Do ideas equal solutions? It seems that those who entered the discussion have missed the point of "Waiting for SimpleIdeas?" by introducing notions such as "you get to simple solutions by refactoring several quick and ugly solutions (which is like saying "try several approaches" and find in them a common thread, or "to completely ignore the objects I have" (and start over by understanding what interactions are necessary). This seems to sound like "If you are having a tough time with the SimplestThing, perhaps you should devise a plan which will lead to an apparent solution." Isn't this like saying "Don't stand there, do something"? Where is the waiting in this approach?


Sometimes a good night's sleep or a vacation will help one form a fresh view of a problem.


There are two important things here: one is being patient enough to let your mind work and the other is being busy enough to give that mind something to work with. These are subtle things. But giving up early and taking a bad solution hardly ever pays off big. -- WardCunningham

The above originally said "begin busy enough", which I believe was a mis-print and I have corrected it. The following is based on that mis-print. Can it be salvaged?

Perhaps we can illustrate this frame of mind with the following quote: What's possible? What is the simplest thing we could say in code, so that we'll be talking about something that's on the screen, instead of something that's ill-formed in our mind." I was saying, "Once we get something on the screen, we can look at it. If it needs to be more we can make it more. From: DoTheSimplestThingThatCouldPossiblyWork (originally in an interview involving KentBeck).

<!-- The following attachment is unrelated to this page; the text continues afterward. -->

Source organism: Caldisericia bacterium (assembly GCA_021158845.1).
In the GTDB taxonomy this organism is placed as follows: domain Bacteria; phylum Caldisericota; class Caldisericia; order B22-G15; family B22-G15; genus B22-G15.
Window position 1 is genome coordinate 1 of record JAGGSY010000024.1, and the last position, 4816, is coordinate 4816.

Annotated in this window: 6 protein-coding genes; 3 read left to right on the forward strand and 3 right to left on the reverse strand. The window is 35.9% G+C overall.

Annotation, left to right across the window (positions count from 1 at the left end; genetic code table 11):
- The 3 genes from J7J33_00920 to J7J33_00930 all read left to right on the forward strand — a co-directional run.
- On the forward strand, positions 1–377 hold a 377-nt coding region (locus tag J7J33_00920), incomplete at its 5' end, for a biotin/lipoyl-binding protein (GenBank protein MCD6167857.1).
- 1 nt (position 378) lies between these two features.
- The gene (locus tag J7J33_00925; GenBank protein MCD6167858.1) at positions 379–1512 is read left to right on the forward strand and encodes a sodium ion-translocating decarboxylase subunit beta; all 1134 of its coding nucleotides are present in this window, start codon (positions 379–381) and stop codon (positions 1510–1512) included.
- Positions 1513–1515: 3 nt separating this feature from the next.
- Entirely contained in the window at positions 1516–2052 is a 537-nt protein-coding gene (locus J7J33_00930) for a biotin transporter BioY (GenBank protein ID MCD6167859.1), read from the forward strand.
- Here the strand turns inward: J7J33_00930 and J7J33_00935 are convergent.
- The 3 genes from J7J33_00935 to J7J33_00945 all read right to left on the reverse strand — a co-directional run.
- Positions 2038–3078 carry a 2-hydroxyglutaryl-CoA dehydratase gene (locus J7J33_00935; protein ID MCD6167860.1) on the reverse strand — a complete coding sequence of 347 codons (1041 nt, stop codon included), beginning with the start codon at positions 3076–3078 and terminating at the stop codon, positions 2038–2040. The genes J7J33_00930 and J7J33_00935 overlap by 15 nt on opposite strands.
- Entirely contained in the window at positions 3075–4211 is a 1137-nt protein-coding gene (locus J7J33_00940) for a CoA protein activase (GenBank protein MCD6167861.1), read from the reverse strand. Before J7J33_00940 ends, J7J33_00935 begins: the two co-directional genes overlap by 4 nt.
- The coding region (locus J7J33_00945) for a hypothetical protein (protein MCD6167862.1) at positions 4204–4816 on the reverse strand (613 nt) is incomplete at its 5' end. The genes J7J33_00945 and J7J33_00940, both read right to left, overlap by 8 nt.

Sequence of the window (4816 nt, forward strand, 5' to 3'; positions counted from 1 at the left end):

This is not waiting, it is doing. This is not originating, it is modifying. A solution using such thinking is but a first step in a series of solutions implemented to satisfy a specification, a model, an idea or a plan that already exists. It is the act of changing existing things into new things utilizing SufficientExpertise. Such a frame of mind is not one content with waiting, but rather one intending action. (which is preferable)

Managers and other dependent team members may not like the idea of just waiting. They suffer the loss predictability and synchronization points. Can we balance the waiting against predictability and co-ordination?